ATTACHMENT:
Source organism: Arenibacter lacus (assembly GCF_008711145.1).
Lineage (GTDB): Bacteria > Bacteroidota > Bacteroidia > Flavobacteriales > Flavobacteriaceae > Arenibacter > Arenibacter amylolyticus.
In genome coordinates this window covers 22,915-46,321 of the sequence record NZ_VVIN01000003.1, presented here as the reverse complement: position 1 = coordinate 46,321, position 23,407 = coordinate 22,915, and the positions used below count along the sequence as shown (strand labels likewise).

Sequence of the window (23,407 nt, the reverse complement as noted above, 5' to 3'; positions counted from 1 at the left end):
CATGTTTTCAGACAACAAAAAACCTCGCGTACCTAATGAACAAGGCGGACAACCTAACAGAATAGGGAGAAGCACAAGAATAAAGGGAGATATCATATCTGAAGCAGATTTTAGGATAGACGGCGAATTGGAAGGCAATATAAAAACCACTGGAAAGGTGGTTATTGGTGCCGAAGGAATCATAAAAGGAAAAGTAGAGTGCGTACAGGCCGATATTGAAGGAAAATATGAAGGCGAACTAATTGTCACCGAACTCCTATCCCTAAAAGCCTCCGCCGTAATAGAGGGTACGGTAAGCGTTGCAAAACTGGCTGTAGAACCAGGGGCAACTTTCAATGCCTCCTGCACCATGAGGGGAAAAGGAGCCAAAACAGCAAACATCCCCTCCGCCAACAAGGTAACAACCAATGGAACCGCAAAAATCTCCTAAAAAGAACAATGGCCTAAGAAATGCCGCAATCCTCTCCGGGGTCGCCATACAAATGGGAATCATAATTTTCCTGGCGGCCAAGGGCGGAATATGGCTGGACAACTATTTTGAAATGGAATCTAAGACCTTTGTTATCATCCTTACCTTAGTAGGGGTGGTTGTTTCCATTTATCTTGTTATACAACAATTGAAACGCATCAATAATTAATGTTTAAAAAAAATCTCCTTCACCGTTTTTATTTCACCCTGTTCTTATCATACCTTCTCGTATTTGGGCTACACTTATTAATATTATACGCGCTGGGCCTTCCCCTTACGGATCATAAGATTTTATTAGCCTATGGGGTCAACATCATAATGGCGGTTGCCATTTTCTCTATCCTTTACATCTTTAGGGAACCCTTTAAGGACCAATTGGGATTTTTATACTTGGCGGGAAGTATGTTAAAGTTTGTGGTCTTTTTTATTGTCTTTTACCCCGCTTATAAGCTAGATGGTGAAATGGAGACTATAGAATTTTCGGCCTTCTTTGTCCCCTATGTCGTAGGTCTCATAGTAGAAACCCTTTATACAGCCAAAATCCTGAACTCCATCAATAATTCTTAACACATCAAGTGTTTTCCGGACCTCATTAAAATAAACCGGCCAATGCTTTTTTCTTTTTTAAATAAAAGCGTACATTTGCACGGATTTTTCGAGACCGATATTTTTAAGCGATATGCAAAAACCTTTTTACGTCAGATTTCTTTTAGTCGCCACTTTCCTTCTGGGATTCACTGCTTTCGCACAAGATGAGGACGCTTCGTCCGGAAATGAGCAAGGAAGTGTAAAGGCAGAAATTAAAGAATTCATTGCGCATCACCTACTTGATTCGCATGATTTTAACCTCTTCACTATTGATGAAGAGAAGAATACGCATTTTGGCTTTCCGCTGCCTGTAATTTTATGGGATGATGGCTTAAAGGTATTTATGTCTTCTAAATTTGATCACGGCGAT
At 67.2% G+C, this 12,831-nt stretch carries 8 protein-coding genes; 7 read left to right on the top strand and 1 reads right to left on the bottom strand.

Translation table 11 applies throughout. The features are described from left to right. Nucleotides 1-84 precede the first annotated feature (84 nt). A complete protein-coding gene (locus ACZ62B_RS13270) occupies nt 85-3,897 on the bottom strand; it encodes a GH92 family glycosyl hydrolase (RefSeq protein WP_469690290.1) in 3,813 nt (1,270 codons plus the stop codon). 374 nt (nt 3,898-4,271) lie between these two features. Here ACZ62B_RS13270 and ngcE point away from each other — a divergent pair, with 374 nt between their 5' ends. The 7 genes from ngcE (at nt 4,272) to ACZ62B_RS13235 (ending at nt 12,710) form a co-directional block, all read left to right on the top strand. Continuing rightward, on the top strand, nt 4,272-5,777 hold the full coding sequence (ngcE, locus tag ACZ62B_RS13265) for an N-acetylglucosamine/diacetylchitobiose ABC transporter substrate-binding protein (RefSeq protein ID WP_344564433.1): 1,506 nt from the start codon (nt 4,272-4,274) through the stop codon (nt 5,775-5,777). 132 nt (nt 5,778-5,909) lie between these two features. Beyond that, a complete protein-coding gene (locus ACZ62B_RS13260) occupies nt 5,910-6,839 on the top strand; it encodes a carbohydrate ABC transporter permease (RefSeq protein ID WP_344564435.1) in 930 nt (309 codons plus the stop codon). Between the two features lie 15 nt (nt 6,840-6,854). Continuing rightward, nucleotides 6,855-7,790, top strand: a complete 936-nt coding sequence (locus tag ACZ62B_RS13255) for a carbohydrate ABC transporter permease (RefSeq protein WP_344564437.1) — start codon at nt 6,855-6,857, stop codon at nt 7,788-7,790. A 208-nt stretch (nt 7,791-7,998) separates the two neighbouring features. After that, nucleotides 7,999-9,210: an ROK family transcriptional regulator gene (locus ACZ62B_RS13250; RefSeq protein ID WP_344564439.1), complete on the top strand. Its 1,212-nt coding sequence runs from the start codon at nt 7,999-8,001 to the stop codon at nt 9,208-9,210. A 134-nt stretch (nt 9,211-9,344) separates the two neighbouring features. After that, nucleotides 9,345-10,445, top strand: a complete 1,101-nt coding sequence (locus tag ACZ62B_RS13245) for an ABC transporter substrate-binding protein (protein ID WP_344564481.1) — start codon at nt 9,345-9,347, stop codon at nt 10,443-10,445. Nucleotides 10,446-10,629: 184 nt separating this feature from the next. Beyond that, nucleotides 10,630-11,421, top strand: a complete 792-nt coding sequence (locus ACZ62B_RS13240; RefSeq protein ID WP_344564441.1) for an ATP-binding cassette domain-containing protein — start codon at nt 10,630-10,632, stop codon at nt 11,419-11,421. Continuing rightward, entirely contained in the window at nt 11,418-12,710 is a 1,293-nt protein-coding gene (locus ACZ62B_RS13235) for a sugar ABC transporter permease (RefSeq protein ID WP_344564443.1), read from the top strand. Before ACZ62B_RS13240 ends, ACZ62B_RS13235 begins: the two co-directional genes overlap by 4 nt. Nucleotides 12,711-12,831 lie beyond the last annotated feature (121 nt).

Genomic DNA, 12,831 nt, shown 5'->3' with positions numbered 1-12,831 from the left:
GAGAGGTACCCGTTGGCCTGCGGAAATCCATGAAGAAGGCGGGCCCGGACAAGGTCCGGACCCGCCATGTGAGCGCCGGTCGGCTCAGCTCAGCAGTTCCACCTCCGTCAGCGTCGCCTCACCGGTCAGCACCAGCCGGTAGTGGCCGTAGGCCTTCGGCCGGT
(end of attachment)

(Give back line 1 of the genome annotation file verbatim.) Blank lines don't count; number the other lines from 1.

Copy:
Source organism: Arenibacter lacus (assembly GCF_008711145.1).